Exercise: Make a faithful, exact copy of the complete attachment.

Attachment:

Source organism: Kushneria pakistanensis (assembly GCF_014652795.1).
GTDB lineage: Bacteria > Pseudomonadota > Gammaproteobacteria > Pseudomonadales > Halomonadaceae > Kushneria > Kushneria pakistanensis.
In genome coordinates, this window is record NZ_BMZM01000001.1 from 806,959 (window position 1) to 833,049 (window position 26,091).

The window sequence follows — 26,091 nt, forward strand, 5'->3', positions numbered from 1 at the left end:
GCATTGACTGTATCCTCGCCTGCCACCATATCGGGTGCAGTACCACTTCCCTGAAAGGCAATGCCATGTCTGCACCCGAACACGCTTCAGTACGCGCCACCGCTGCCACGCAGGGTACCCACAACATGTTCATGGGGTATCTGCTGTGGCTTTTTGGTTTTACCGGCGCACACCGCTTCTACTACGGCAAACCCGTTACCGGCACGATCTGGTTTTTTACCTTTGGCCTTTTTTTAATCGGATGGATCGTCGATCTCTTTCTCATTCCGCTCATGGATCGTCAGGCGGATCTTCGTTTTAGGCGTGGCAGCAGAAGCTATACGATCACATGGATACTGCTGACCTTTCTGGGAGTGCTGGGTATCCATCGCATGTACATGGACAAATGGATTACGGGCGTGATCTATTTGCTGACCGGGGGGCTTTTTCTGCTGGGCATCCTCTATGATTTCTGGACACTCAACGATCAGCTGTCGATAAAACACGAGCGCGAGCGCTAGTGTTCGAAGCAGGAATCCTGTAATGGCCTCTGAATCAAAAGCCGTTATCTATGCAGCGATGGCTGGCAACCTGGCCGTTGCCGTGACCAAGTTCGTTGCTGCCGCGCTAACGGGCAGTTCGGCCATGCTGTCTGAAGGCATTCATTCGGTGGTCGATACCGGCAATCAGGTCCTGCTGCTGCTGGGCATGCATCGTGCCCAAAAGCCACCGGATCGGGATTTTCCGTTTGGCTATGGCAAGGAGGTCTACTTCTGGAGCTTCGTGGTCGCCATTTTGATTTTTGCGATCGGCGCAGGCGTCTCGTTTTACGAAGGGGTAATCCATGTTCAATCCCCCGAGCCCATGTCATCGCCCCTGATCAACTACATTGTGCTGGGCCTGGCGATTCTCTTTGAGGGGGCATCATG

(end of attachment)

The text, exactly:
Source organism: Kushneria pakistanensis (assembly GCF_014652795.1).
GTDB lineage: Bacteria > Pseudomonadota > Gammaproteobacteria > Pseudomonadales > Halomonadaceae > Kushneria > Kushneria pakistanensis.
In genome coordinates, this window is record NZ_BMZM01000001.1 from 806,959 (window position 1) to 833,049 (window position 26,091).

The window sequence follows — 26,091 nt, forward strand, 5'->3', positions numbered from 1 at the left end:
GCATTGACTGTATCCTCGCCTGCCACCATATCGGGTGCAGTACCACTTCCCTGAAAGGCAATGCCATGTCTGCACCCGAACACGCTTCAGTACGCGCCACCGCTGCCACGCAGGGTACCCACAACATGTTCATGGGGTATCTGCTGTGGCTTTTTGGTTTTACCGGCGCACACCGCTTCTACTACGGCAAACCCGTTACCGGCACGATCTGGTTTTTTACCTTTGGCCTTTTTTTAATCGGATGGATCGTCGATCTCTTTCTCATTCCGCTCATGGATCGTCAGGCGGATCTTCGTTTTAGGCGTGGCAGCAGAAGCTATACGATCACATGGATACTGCTGACCTTTCTGGGAGTGCTGGGTATCCATCGCATGTACATGGACAAATGGATTACGGGCGTGATCTATTTGCTGACCGGGGGGCTTTTTCTGCTGGGCATCCTCTATGATTTCTGGACACTCAACGATCAGCTGTCGATAAAACACGAGCGCGAGCGCTAGTGTTCGAAGCAGGAATCCTGTAATGGCCTCTGAATCAAAAGCCGTTATCTATGCAGCGATGGCTGGCAACCTGGCCGTTGCCGTGACCAAGTTCGTTGCTGCCGCGCTAACGGGCAGTTCGGCCATGCTGTCTGAAGGCATTCATTCGGTGGTCGATACCGGCAATCAGGTCCTGCTGCTGCTGGGCATGCATCGTGCCCAAAAGCCACCGGATCGGGATTTTCCGTTTGGCTATGGCAAGGAGGTCTACTTCTGGAGCTTCGTGGTCGCCATTTTGATTTTTGCGATCGGCGCAGGCGTCTCGTTTTACGAAGGGGTAATCCATGTTCAATCCCCCGAGCCCATGTCATCGCCCCTGATCAACTACATTGTGCTGGGCCTGGCGATTCTCTTTGAGGGGGCATCATG